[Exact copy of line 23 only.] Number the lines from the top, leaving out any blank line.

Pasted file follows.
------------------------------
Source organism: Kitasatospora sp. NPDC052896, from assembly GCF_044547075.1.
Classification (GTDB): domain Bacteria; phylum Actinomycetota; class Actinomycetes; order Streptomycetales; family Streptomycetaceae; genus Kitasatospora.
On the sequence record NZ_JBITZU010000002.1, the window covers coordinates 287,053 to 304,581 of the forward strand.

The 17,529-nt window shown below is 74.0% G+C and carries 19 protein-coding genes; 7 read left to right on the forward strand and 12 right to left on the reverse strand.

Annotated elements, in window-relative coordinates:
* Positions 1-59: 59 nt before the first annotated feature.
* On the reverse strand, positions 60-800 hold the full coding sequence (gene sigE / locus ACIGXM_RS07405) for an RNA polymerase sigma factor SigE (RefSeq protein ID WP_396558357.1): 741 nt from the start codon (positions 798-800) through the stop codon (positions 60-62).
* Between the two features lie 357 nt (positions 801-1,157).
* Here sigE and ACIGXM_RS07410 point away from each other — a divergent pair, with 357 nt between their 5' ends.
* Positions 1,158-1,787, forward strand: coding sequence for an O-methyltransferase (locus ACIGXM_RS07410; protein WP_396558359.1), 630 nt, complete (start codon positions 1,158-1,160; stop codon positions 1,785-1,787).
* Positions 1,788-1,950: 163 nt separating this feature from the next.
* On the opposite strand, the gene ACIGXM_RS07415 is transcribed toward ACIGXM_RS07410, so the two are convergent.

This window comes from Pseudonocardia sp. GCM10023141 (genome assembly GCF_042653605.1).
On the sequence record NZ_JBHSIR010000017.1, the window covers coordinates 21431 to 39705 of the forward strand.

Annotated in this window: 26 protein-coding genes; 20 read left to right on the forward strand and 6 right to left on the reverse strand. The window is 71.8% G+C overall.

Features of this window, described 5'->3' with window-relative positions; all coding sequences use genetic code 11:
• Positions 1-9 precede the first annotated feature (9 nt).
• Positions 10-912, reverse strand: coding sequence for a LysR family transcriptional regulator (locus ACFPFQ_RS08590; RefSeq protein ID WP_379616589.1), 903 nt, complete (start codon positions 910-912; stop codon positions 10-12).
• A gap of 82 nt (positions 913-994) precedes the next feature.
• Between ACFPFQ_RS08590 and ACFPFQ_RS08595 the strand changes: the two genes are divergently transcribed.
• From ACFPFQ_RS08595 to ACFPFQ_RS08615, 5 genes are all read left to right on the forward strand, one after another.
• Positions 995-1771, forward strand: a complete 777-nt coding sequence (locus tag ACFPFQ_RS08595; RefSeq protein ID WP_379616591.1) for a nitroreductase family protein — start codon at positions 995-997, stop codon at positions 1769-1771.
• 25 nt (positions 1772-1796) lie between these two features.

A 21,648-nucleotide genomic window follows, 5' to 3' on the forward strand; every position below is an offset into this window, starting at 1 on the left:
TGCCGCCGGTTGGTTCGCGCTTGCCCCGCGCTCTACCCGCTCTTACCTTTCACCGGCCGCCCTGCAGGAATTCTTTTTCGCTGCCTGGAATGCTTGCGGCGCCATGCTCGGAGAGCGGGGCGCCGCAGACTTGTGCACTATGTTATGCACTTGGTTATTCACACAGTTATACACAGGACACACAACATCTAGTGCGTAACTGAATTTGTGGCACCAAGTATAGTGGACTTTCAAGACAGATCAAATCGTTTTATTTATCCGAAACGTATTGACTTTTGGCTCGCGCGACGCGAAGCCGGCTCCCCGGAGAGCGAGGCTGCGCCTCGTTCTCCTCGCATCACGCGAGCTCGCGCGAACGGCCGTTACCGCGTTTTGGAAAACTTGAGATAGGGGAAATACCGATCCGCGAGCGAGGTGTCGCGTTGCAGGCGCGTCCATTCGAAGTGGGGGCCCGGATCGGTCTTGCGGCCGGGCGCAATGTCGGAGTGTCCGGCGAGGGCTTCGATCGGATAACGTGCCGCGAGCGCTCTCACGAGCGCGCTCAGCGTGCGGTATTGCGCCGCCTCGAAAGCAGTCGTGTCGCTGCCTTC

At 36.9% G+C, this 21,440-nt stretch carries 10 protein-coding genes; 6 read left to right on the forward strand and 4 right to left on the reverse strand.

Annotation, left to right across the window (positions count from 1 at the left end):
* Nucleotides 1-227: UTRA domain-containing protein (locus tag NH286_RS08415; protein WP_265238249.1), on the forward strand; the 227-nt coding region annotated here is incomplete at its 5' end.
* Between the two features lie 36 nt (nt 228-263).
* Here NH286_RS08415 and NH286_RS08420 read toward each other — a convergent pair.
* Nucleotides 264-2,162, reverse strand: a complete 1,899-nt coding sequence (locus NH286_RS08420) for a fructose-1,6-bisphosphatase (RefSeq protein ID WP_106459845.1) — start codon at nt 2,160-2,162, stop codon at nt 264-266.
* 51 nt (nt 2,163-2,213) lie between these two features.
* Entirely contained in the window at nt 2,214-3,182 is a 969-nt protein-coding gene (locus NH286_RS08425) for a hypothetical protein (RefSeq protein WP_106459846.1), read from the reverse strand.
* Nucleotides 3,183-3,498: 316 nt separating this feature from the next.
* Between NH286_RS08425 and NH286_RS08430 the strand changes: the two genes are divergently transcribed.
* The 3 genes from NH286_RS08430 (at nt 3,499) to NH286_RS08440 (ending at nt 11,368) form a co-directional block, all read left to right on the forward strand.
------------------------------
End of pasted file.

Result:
• 25 nt (positions 1772-1796) lie between these two features.